Many of Wyoming’s elected officials, as well as professionals within Wyoming’s oil & gas industry are reacting to the recent news that President Joe Biden is set to announce a wide-ranging moratorium on new oil and gas leasing on U.S. land.

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The moratorium (which the dictionary defines as “a temporary prohibition of an activity”) will be announced Wednesday, and it comes just days after Biden’s administration issued a 60-day suspension of new drilling permits for U.S. lands and water. According to the Associated Press, this is all being done as part of Biden’s plan to address climate change.

But what does that mean for Wyoming?

Governor Mark Gordon responded to the news of this moratorium, calling it “beyond misguided.”

Gordon said that calling the moratorium a “pause” doesn’t change what he believes it actually is.

“It is disingenuous, disheartening, and a crushing blow to the economies of many Western States, particularly Wyoming,” he stated. “No matter how it is framed, this action is still a ban on leasing.”

Ryan McConnaughey is the Communications Director for the Petroleum Association of Wyoming and he believes this moratorium will have “devastating” effects on the Wyoming economy.

“I wish I could say we were surprised about what we hear is going to happen tomorrow in regards to the Biden administration doing a year-long ban on new oil and gas leases on public land,” McConnaughey stated. “I also don’t think this is going to be the last thing we see in regards to this topic. The president said on his campaign trail that he was committed to an outright ban on McConaughey the production of oil and gas on federal lands, so I think this is probably just the next step in its evolution.”

McConnaughey continued, stating that, “What this means for Wyoming is absolute decimation to the economy. According to the study that the University of Wyoming released at the end of last year, Wyoming stands to lose $300 million in tax revenue each year through 2025 and, in that same time, 15,000 jobs would be lost. And that’s not just oil and gas jobs; those are restaurants and small businesses that rely on oil and gas money to keep them afloat.”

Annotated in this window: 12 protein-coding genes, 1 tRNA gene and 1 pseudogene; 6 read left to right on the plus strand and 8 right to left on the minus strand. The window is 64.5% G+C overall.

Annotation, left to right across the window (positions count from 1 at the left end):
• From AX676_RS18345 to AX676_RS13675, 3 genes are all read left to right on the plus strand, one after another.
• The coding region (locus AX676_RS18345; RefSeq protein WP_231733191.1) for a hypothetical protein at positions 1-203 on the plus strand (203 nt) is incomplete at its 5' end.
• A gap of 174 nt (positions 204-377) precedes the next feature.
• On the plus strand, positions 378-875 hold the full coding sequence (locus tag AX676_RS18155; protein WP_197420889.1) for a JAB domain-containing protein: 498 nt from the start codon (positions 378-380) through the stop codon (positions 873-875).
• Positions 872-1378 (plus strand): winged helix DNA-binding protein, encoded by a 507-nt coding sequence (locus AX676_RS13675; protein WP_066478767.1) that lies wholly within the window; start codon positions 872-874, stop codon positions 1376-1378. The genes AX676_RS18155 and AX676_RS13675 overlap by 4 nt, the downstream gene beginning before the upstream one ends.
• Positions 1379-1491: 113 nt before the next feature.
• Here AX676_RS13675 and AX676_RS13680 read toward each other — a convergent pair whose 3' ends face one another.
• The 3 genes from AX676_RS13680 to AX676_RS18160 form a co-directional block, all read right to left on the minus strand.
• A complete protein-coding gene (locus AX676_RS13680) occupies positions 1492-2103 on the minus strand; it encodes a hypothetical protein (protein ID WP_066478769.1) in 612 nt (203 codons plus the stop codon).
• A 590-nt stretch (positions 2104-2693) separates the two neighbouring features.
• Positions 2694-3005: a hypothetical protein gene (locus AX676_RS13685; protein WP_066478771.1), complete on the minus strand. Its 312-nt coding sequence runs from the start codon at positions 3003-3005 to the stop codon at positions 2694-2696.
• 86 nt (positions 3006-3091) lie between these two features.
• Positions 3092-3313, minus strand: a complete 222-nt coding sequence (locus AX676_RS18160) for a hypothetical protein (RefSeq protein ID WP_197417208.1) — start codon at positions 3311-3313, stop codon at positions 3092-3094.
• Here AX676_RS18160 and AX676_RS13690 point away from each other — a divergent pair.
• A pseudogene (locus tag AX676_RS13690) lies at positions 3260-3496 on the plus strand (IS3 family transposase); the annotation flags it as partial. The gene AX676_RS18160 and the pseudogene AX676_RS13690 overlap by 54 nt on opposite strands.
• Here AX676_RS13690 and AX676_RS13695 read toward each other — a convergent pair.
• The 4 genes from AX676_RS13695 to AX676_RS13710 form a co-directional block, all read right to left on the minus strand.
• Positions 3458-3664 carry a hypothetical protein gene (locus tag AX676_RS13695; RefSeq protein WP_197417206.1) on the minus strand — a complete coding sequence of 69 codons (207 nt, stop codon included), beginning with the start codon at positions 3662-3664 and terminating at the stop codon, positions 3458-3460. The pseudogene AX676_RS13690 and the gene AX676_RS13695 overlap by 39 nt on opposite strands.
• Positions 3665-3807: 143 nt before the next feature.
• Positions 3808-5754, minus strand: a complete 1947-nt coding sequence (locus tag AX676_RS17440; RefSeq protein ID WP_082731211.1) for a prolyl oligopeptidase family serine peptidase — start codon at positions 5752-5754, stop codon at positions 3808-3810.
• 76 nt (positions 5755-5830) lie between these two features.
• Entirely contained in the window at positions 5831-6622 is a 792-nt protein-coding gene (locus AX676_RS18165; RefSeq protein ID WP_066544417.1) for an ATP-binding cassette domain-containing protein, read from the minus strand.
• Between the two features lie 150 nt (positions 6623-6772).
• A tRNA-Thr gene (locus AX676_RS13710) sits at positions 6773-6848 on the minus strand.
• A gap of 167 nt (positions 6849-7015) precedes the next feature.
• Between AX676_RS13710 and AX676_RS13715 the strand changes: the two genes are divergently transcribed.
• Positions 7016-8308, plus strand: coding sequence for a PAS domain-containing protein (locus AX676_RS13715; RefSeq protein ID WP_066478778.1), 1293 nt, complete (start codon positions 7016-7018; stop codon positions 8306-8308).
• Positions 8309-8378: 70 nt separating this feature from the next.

“So really,” he stated, “this is an attack on the livelihoods of the people of Wyoming.”

In addition to this move possibly impacting countless service industry jobs, Jillian Balow, the Wyoming State Superintendent of Public Instruction, believes that “A federal ban on oil and gas leases will defund schools,” as well.

Balow put out a statement in which she stated she was “taken aback” by the orders of the Biden Administration last week.

“Wyoming depends on some $150 million a year in oil and gas federal mineral royalties to fund our K-12 schools,” Barlow said. “And on the heels of the worst economic year we’ve all experienced in modern history, it is unconscionable that Acting Interior Secretary de la Vega would now do this to our kids. I plan to call my counterparts in these most affected states of New Mexico, Colorado, Utah, North Dakota, Montana, California, and Alaska to discuss advocacy with the Acting Secretary and anticipated Interior Secretary to end the moratorium.”

Barlow stated that she understands “there may be further, similar orders coming in the near future that need to be stopped. I hope that k-12 advocates across both parties will join me in speaking out against defunding our schools. Our students, teachers, and communities simply cannot afford this draconian executive order.”

Barlow is not alone in wanting to stand with her contemporaries to challenge this order, as Liz Cheney, along with 19 other House Republicans sent President Biden a letter late Tuesday afternoon, calling on him to revoke the leasing and permitting moratorium.

“On the campaign trail, and in your inauguration speech, you spoke of unifying a fractured country that is reeling from the health and economic effects of COVID-19,” the letter wrote. “In states like New Mexico and Pennsylvania, you have spoken directly to our fellow citizens and promised the economic opportunities tied to energy development would not be eliminated in your Administration. Unfortunately, your actions have completely contradicted your words. Worse, in the middle of an economic crisis, your Administration is prioritizing virtue signaling and pink slips over paychecks.”

The letter continued to condemn the Biden Administration’s moratorium, and it echoes what many professionals in the oil and gas industry believe as well.

“We had high hopes with his selection of Deb Haaland as the new Interior Secretary, being from New Mexico, a state that is just as reliant on federal oil and gas as we are” McConnaughey said. “But, obviously, that was not the case. During the campaign, when he announced his intention to ban all this, he made it very clear that Wyoming is not politically important to him. And, therefore, he is willing to sacrifice the people of Wyoming for political points with his extreme base that helped get him into the White House.”

Many people in the oil, gas, and energy industry understand the importance of renewable energy, but they don’t think there can be an automatic switch from fossil fuel to renewable energy.

Darrin Moorman, the Vice President of Innovation and Business Development for Moser Energy in Casper, WY believes that energy transition is important and necessary, but that there needs to be an actual transition.